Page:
Skip to Main Content

Johns Hopkins UniversityArts and Sciences Magazine

Student Voices

Freshman Carlyn Grace Osborn, whose passion for paleontology began on the shores of Lake Michigan, will explore human history and archaeology in her studies at Johns Hopkins.

Photo: Jefferson Jackson Steele


Carlyn Grace Osborn ’14 penned the following essay in response to a question on her college application that asked what she wanted to major in and why. The Ann Arbor, Mich., resident had long found inspiration in her family’s annual summer trips to Lake Michigan.

“Every year my favorite part was walking up and down the shoreline picking up rocks until my pants were sagging with them,” she says. “That’s the one thing I’ve done consistently every year of my life, and that has really helped foster my interest in history.”

It fostered a love of paleontology, as well, and what Osborn figured would be a major in the scientific side of history. But she was also intrigued by the humanities. “I was first attracted to Hopkins because of its wonderful humanities departments, which are really strong, but also small,” she says. The school’s relatively new archaeology major was especially appealing.

Then, over the summer, Osborn interned at the Kelsey Museum of Archaeology at the University of Michigan. Her love of Earth’s history and old rocks soon evolved into a love of human history and archaeology.

Osborn arrived here as the university opens its new Archaeological Museum in Gilman Hall, and she is getting a good start with courses in elementary Greek and Latin, an introduction to archaeology, and others. “I can’t imagine that things could be any better,” she says.


Paleontology Rocks

By Carlyn Grace Osborn

Plunging my hand into the Lake Michigan shoreline, I seize a handful of soaked zebra mussels, stones, and sand. Water licks at my once-dry denim capris as I clutch my artifacts, letting a few waves sort the sand out through my fingers. I pull my hand from the water and hold it close to my face, palm up, so as to examine my loot. Empty zebra mussel shells drop one by one back into the high tide as I squint in the after-dusk light. A few pebbles of plain, black granite join the discarded shells and other stones I deem unworthy of my pants pockets. Only a piece of grey limestone with a pattern of striking white indentations survives this sifting. My denim capris now pull at my waist as I drop another rock into my heavily laden pockets. However, the burden of my find seems to only push me further along the shore in hopes of finding a truly spectacular specimen.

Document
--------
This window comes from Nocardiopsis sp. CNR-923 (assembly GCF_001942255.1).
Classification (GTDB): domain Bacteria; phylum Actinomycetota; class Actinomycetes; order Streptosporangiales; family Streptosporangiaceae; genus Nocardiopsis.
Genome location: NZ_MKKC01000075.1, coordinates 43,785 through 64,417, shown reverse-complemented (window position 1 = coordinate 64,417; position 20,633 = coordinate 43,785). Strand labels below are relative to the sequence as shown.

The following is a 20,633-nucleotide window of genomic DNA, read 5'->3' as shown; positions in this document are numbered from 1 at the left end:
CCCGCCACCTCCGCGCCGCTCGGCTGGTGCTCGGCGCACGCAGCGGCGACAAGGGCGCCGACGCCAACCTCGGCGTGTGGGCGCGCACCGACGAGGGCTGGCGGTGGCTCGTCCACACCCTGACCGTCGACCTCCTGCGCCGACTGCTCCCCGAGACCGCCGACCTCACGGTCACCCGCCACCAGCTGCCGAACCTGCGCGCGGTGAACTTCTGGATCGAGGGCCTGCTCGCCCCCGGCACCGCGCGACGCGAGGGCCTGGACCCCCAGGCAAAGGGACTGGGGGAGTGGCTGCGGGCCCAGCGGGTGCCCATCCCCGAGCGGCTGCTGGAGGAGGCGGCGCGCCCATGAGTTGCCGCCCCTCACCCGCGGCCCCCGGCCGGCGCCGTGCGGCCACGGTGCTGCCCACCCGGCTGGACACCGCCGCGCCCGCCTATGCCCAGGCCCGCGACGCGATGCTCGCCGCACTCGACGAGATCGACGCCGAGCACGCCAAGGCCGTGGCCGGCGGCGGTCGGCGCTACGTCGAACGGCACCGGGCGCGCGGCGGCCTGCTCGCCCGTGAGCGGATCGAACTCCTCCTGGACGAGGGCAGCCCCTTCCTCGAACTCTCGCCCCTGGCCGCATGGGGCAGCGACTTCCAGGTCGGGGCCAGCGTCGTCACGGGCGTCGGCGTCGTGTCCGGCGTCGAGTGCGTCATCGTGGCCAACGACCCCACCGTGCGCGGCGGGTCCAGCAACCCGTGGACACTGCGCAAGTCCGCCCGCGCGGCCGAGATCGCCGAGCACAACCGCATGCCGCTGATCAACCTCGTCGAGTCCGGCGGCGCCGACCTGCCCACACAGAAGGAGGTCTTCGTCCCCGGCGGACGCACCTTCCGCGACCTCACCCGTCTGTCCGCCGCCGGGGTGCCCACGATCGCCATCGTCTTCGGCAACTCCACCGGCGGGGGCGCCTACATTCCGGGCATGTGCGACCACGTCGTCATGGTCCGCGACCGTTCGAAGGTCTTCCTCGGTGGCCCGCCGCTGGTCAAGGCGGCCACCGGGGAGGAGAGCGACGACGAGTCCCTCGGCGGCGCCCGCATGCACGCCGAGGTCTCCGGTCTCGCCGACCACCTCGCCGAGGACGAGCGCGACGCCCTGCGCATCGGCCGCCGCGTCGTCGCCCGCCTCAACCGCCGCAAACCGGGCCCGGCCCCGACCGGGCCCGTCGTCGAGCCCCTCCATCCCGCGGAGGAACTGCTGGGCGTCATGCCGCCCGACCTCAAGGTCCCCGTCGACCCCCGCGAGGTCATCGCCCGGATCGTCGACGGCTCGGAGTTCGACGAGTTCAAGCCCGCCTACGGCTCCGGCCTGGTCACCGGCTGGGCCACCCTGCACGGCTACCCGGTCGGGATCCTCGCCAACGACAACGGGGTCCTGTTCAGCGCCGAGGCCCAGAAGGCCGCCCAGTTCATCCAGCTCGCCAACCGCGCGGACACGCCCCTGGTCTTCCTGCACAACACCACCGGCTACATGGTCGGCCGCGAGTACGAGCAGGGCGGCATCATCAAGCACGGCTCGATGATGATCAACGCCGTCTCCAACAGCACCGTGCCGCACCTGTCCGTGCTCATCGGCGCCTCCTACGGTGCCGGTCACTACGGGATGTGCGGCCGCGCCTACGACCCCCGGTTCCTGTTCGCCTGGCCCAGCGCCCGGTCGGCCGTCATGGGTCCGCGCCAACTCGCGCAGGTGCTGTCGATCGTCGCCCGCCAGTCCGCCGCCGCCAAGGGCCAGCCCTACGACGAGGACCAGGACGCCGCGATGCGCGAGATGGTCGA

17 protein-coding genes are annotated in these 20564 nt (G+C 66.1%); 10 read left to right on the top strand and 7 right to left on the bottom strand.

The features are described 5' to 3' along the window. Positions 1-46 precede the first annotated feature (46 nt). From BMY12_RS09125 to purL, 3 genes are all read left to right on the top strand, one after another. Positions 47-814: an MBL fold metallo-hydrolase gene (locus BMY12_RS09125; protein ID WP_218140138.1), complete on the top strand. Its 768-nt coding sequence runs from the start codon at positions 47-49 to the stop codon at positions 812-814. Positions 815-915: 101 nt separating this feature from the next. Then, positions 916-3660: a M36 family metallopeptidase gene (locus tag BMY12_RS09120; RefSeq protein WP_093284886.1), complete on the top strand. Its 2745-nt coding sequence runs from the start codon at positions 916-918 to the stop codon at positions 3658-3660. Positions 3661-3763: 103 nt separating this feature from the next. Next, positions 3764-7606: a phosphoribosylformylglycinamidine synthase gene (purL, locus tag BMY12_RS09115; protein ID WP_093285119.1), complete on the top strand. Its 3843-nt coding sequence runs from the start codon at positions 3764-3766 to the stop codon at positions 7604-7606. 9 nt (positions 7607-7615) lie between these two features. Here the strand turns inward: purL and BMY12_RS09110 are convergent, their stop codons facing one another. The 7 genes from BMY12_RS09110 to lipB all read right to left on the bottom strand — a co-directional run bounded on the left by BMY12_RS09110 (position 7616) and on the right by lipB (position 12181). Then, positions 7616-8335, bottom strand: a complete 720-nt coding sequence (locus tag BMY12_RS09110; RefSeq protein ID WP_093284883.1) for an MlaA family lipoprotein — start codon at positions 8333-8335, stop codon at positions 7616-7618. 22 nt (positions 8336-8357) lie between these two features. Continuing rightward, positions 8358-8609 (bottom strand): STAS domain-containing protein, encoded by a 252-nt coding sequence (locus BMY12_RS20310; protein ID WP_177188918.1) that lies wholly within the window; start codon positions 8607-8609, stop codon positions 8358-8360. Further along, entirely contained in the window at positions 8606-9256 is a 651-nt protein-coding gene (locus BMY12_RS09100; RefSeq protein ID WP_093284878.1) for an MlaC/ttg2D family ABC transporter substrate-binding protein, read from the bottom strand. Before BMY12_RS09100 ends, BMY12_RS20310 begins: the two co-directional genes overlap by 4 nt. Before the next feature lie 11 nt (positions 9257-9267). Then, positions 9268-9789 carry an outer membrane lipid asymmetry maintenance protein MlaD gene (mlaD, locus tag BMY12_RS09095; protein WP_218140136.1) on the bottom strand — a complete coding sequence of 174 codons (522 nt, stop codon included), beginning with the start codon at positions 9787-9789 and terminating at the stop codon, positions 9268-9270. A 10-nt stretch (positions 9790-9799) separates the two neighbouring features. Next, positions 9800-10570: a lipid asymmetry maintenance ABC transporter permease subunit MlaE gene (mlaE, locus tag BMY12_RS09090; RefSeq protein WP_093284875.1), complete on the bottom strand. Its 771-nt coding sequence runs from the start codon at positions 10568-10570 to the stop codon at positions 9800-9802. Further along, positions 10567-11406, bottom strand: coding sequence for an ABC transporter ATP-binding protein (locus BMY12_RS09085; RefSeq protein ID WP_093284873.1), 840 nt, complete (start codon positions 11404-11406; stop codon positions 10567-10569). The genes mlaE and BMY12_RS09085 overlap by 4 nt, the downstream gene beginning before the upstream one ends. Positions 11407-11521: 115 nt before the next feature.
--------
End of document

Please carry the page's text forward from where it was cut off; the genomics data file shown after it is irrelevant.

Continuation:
This sand-sifting scientific dig is not the puttering of a 5-year-old looking for an adventure, but rather a 17-year-old in search of any bit of fossil evidence. Instead of sitting by the campfire with
my family as the sun slowly sinks beneath the horizon I choose to escape the crowd and sneak to the water’s edge. The swishing of the tide accompanies my sandy footsteps until I am far enough away that I can no longer hear the fireside chatter. Here, by myself, is where I begin my work.

I find the hunt for fossils so fascinating because searching gives me a very real sense of history. The entire story of our planet is right beneath our feet just waiting to be told, and I want to tell this story by becoming a paleontologist. I want to find the missing pieces of our Earth’s timeline and study what plants and animals lived where and when. If I could be involved in the discovery of a skull or leaf or rock that brings us one step closer to completing this planet’s story, then I would know I had impacted the scientific community in the best possible way. Every paleontologist has to start somewhere, and I started on the shores of northern Lake Michigan in the summertime.